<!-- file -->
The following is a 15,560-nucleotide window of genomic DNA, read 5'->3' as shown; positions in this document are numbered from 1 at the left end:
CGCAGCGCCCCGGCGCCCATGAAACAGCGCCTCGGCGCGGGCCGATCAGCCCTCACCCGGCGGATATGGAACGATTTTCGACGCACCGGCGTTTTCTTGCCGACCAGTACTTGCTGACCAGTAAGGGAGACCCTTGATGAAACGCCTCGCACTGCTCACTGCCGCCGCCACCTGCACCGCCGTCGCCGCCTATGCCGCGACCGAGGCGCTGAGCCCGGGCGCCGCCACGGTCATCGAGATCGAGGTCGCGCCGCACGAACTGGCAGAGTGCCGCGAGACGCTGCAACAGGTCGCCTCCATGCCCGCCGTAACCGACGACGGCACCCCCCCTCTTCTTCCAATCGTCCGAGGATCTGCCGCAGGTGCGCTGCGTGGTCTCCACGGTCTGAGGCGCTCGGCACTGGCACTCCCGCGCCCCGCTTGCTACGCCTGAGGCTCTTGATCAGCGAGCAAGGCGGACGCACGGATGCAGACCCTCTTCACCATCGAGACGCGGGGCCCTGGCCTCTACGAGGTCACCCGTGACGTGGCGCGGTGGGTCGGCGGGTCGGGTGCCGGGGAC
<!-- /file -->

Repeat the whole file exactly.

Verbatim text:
The following is a 15,560-nucleotide window of genomic DNA, read 5'->3' as shown; positions in this document are numbered from 1 at the left end:
CGCAGCGCCCCGGCGCCCATGAAACAGCGCCTCGGCGCGGGCCGATCAGCCCTCACCCGGCGGATATGGAACGATTTTCGACGCACCGGCGTTTTCTTGCCGACCAGTACTTGCTGACCAGTAAGGGAGACCCTTGATGAAACGCCTCGCACTGCTCACTGCCGCCGCCACCTGCACCGCCGTCGCCGCCTATGCCGCGACCGAGGCGCTGAGCCCGGGCGCCGCCACGGTCATCGAGATCGAGGTCGCGCCGCACGAACTGGCAGAGTGCCGCGAGACGCTGCAACAGGTCGCCTCCATGCCCGCCGTAACCGACGACGGCACCCCCCCTCTTCTTCCAATCGTCCGAGGATCTGCCGCAGGTGCGCTGCGTGGTCTCCACGGTCTGAGGCGCTCGGCACTGGCACTCCCGCGCCCCGCTTGCTACGCCTGAGGCTCTTGATCAGCGAGCAAGGCGGACGCACGGATGCAGACCCTCTTCACCATCGAGACGCGGGGCCCTGGCCTCTACGAGGTCACCCGTGACGTGGCGCGGTGGGTCGGCGGGTCGGGTGCCGGGGAC